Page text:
SM: News in the U.S. House race between Democrat Rob Quist and Republican Greg Gianforte was dominated this week by the disclosure that Quist had gotten behind on his taxes and defaulted on the loan because, according to Quist, of some high medical costs he incurred. And Quist is trying to say that this is an example of what many Montanans face with the rising cost of health care:
"Like a lot of Montana families, my wife and I were forced to make some difficult decisions and we were stuck with tens of thousands of dollars of medical bills and I was unable to keep insurance coverage."
SM: Is this, do you think, Chuck, going to hurt or help Quist?
CJ: That's a good question, Sally, I think it hurts with some people who are saying that it shows that he's not financially responsible, but other people are saying that could happen to any family in Montana if they come across a health crisis and lose a job, get ill, have to pay medical bills, can't afford it. So I think it depends on your political viewpoint where it cuts, but I think it would've been better for Quist to bring this out himself earlier and not have it show up in a newspaper story.
SM: And we should point out that his opponent, Greg Gianforte, also had a tax lien against him, but that was a long time ago, in 1993, and that had come out in the last race that Gianforte ran in the governor's race.
CJ: This is basic opposition research that the two parties nationally and other groups do and I'm sure these were found through Lexus / Nexus search, or someone went to the courthouse and found these. The question is, will there be more of these things to be found for Quist or Gianforte for that matter? I would assume the opposition research people have already done the work on Gianforte and that's where they found the dispute over stream access, but these kind of things can hurt a candidate, and the message that people always say is, get out your story, warts and all, yourself and don't let others bring it out. So, in that sense, its not good for Quist that it showed up like that, but that's how it is.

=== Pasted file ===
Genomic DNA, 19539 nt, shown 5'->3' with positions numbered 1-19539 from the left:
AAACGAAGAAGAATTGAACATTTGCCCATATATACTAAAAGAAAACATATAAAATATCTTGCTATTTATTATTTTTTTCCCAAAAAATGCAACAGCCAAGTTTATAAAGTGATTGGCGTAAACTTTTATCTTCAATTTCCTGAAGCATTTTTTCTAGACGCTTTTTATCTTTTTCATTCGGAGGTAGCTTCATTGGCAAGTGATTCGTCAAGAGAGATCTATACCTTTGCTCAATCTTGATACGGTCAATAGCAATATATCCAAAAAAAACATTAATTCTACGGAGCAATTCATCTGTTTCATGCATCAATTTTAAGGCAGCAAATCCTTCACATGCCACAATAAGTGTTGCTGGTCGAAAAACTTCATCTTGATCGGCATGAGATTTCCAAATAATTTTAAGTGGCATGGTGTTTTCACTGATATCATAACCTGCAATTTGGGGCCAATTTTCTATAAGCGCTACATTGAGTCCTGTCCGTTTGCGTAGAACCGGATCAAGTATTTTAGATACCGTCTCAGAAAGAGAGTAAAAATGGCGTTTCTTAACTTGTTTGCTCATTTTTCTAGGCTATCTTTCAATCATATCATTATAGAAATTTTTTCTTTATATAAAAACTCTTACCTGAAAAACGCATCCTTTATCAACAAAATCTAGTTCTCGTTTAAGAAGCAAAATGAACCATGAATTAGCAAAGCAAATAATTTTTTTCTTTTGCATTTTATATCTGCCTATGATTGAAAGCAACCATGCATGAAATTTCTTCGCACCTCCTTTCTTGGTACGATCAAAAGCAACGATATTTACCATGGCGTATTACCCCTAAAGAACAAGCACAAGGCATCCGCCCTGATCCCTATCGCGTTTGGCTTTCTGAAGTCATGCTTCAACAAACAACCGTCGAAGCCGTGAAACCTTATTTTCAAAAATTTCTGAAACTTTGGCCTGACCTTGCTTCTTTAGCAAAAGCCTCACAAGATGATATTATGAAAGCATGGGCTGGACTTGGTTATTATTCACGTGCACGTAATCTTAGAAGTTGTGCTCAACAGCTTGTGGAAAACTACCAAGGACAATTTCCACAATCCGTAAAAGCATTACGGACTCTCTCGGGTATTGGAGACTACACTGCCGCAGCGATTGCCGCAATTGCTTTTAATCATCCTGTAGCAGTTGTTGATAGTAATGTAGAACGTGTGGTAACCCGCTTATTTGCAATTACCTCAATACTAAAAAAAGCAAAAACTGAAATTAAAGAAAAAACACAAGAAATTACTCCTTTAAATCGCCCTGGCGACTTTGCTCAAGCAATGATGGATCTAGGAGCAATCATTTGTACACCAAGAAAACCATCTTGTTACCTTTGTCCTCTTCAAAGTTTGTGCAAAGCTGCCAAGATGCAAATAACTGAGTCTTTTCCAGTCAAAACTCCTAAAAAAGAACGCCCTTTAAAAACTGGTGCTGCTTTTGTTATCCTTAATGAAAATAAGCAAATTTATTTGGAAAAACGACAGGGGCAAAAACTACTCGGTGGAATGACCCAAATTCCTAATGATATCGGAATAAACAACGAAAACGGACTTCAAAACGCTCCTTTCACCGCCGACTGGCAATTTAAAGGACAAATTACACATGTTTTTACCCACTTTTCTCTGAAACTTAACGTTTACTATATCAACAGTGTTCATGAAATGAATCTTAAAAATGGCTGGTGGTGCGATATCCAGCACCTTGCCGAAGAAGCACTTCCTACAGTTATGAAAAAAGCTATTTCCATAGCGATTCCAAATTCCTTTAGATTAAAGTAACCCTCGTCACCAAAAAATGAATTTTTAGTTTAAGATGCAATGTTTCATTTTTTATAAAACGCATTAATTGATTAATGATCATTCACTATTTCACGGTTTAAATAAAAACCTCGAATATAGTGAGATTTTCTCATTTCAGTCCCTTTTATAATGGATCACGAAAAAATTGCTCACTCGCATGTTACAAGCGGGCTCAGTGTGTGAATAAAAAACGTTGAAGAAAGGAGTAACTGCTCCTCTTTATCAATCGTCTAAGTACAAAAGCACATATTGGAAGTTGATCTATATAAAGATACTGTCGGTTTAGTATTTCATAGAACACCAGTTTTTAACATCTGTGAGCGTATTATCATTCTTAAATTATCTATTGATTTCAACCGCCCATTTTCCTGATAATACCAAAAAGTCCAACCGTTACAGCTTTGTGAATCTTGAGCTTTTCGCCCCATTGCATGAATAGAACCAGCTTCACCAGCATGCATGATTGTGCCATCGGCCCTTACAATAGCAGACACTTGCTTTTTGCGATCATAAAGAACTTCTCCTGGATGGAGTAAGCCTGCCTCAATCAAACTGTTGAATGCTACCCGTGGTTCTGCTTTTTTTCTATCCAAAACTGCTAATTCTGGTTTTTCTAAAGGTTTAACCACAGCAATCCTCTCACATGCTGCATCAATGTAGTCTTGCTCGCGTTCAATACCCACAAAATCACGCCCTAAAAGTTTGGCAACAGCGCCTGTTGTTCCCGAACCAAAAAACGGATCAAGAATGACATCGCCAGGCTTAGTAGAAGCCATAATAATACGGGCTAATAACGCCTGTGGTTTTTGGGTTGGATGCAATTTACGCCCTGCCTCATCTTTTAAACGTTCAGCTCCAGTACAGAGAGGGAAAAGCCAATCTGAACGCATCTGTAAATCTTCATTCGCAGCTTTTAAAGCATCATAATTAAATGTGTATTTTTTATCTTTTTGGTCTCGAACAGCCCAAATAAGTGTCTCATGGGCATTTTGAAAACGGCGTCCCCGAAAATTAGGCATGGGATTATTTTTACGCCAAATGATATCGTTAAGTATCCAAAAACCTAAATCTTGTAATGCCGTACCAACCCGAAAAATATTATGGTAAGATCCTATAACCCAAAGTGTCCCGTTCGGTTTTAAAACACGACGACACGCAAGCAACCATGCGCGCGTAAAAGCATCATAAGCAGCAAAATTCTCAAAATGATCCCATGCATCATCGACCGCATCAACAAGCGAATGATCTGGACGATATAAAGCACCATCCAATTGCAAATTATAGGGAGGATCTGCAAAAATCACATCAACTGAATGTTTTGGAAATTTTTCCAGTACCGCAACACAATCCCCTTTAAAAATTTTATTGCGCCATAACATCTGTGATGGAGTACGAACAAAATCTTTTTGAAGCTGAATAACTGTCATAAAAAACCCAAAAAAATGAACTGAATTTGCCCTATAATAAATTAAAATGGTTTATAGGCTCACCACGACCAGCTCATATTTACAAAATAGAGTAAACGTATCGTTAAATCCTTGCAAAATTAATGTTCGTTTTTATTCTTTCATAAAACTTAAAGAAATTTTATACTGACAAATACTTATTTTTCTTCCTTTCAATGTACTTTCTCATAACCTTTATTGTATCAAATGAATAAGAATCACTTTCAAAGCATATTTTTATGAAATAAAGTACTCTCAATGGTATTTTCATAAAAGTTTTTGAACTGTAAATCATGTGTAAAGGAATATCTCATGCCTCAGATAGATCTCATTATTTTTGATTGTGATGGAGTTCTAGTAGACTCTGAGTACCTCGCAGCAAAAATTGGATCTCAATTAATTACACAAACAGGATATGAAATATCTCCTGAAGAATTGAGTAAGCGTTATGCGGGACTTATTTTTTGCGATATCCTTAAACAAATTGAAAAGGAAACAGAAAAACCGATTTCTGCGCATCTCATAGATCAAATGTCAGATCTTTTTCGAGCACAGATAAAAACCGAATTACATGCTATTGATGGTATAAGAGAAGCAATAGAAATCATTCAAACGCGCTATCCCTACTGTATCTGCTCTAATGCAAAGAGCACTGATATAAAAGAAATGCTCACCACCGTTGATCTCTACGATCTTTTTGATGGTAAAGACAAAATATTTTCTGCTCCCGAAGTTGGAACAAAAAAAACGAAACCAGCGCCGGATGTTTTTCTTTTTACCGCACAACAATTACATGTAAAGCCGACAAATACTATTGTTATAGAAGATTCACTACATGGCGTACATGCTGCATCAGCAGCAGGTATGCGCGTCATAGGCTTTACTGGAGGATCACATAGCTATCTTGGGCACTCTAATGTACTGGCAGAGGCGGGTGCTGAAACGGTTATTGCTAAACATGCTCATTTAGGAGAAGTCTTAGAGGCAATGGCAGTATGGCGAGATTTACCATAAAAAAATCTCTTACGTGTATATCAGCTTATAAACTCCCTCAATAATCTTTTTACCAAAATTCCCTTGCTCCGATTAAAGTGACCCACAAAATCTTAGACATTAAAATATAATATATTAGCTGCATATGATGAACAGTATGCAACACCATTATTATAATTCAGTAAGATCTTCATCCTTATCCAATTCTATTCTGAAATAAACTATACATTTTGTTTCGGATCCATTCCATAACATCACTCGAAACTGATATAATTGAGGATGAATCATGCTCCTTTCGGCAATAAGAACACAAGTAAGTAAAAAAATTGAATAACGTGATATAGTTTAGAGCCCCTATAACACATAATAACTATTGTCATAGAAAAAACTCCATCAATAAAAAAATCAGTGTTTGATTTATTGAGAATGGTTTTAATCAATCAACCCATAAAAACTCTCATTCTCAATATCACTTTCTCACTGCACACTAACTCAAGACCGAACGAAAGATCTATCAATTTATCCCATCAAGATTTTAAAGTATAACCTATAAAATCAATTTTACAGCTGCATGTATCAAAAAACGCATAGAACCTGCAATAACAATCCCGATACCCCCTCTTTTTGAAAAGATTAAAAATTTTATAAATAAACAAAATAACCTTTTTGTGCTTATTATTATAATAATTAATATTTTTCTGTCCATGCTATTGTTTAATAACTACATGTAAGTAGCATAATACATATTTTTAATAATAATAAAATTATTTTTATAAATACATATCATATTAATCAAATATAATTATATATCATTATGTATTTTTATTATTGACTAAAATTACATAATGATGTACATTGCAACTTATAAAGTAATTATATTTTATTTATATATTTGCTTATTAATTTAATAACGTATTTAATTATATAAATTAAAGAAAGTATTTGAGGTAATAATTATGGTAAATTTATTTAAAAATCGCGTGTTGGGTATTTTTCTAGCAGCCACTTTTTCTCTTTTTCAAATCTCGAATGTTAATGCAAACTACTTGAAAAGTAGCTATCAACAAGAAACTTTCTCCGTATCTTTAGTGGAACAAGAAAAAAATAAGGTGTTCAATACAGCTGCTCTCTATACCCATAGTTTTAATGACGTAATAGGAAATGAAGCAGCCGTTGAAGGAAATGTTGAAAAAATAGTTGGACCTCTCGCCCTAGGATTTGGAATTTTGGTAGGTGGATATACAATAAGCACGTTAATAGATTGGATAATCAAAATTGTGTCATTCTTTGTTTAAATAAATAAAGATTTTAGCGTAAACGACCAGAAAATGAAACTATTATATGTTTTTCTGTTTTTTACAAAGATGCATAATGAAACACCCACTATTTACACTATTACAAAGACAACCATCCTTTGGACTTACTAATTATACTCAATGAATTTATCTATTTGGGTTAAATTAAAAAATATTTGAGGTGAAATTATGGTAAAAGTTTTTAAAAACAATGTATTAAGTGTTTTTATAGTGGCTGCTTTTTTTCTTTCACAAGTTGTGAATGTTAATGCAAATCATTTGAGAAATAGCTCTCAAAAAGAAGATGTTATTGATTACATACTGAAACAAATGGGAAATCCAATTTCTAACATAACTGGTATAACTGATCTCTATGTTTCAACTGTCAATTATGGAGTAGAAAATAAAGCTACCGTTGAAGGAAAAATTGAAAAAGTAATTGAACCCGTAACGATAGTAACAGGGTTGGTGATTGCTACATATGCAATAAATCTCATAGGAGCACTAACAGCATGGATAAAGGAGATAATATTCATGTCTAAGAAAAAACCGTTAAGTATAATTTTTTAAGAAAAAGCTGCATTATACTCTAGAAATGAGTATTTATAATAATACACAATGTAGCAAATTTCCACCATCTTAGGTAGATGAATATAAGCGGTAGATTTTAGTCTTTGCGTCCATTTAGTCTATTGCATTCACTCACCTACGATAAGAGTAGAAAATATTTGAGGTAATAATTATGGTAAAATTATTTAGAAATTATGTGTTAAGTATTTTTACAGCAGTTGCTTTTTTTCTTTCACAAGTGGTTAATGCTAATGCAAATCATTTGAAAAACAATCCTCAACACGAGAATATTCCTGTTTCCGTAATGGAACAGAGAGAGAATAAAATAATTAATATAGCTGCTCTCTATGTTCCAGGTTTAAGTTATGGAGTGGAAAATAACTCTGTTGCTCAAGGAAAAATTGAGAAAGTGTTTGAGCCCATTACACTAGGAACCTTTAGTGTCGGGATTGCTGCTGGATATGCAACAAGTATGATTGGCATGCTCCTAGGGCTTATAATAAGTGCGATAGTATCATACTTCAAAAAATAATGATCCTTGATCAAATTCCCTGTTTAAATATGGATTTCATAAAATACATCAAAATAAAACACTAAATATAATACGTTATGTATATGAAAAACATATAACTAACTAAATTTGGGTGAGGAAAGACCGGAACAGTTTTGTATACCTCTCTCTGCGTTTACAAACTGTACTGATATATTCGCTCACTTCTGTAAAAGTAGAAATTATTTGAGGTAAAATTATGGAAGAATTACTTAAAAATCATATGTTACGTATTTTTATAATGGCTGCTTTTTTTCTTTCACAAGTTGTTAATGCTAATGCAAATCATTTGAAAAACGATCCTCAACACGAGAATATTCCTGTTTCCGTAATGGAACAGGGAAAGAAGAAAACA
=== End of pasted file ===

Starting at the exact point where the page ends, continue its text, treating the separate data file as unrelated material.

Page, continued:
SM: You can't expect that if you're running for national office that just about anything in your past is not going to surface.
Finally, Chuck, Montana lost one of its best citizens this week when former legislator Bob Ream died. Ream was a well-respected professor at the University of Montana, a pioneering wolf expert, and a passionate conservationist.
CJ: Bob Ream had quite a career beside those things. He was the state Democratic Party chair for a number of years, and on the Fish and Game Commission as well. Bob was a thoughtful legislator and when he got up and spoke in the House, people listened, because he didn't just speak off the cuff without research and when he spoke he had research. People really listened to him on Fish and Wildlife bills in particular, but he also mastered complex issues of taxation and was one of the leading people on that issue. So he was really someone who was versed on a lot of things but I think his true love was wildlife biology and wolf research. And its too bad, Bob Ream was a class act, a gentleman, a nice guy, and certainly one of the brightest legislators I've ever covered.
SM: His legacy will endure as he was a role model to many friends and colleagues and will surely be deeply missed.
"Capitol Talk" is MTPR's weekly legislative news and analysis program. MTPR Senior News Analyst Sally Mauk is joined by veteran Capitol Reporter Chuck Johnson of the Bozeman Daily Chronicle and UM Political Science Professor Rob Saldin.
Tune in to "Capitol Talk" online, or on your radio at 6:35 p.m. every Friday during the session, and again on Sunday at 11:00 a.m.